In the “Pāteke survival guide”
The pāteke or brown teal (Anas chlorotis) is a relatively small, little-known duck found only in New Zealand.
Its closest relatives are the Auckland Island teal and Campbell Island teal of subantarctic New Zealand and the chestnut teal of Australia.
Pāteke are mottled brown in colour, with a white ring around the eye. Males are easily distinguishable from females in their breeding plumage (during the autumn and winter months) with their iridescent green heads and chestnut-coloured breasts.
Originally birds of a variety of forest and wetland habitats, pāteke now occur mainly on lowland floodplains typically where there are combinations of pastoral land, forest remnants, wetlands, and estuaries.
Pāteke are winter-spring nesters and defend territories around their nests and brood-rearing sites. During the day these territorial birds hide in dense vegetation, often close to open water. Most females lay 1–2 clutches per season, each containing about 6 eggs which are incubated for about 4 weeks.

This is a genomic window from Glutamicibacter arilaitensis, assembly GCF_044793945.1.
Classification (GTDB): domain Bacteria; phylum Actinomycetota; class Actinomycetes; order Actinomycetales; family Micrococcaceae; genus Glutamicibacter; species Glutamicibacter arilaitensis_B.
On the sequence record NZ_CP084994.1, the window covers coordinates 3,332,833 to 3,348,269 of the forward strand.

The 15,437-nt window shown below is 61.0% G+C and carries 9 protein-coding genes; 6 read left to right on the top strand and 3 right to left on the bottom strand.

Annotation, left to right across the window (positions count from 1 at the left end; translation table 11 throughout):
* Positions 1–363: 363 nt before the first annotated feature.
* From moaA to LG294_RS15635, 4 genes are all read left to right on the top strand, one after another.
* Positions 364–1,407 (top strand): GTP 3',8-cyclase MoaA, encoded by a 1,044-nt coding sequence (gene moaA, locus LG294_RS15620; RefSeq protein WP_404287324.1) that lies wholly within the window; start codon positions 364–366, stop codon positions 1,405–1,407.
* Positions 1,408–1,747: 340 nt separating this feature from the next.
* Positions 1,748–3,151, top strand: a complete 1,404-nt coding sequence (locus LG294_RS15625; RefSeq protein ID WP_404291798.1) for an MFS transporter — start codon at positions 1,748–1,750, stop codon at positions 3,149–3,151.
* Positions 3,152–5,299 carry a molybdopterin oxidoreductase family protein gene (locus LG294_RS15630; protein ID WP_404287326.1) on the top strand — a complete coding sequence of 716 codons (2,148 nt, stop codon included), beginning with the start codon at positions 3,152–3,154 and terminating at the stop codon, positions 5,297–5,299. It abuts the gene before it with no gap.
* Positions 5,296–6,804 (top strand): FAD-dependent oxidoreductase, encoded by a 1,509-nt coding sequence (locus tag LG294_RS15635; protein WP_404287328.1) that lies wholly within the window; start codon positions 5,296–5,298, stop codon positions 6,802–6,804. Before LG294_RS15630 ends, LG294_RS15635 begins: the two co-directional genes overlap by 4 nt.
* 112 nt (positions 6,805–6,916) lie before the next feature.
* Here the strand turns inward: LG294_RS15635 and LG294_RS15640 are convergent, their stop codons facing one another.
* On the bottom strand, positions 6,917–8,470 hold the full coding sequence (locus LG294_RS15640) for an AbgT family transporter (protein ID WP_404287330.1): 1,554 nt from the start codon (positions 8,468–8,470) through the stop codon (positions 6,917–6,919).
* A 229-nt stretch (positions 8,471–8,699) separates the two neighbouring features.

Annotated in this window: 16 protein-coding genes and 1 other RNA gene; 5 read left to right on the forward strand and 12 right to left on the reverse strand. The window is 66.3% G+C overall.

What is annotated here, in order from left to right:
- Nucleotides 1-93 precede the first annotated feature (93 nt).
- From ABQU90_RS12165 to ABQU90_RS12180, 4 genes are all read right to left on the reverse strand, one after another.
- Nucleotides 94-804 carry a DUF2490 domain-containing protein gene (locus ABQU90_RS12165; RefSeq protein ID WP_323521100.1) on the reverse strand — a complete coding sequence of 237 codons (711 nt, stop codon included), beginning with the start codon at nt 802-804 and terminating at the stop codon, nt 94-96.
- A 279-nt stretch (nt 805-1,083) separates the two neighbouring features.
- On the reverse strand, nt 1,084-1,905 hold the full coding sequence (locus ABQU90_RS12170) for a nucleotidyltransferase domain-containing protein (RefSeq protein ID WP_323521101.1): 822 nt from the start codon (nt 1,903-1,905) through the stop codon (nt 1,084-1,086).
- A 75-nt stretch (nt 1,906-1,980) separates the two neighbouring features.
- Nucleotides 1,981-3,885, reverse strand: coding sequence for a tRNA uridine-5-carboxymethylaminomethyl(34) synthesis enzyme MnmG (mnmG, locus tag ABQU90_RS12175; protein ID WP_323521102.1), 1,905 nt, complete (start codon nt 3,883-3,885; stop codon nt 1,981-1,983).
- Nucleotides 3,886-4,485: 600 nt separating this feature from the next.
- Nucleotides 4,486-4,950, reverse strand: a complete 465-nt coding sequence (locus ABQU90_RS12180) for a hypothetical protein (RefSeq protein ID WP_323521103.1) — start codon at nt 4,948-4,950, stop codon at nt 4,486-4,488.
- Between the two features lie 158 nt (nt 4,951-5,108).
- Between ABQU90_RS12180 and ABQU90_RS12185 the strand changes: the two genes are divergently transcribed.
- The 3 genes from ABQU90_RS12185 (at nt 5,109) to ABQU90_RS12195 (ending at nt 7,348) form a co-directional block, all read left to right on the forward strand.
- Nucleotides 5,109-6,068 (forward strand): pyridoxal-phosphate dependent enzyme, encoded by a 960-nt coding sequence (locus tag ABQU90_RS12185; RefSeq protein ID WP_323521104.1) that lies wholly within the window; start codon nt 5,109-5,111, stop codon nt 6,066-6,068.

A characteristic of pāteke is their congregation at regular flock sites on and at the edges of permanent water bodies. These are most heavily frequented during the non-breeding (summer) months and particularly by young birds.
Pāteke do most of their feeding at night in permanent seeps, swamps, damp pasture and the shallows of drains, streams, ponds and estuaries.
They are omnivorous, consuming a variety of grasses, seeds, insects, molluscs, worms and many other invertebrates.
Once widespread throughout New Zealand, they are now very rare due to habitat loss and predators.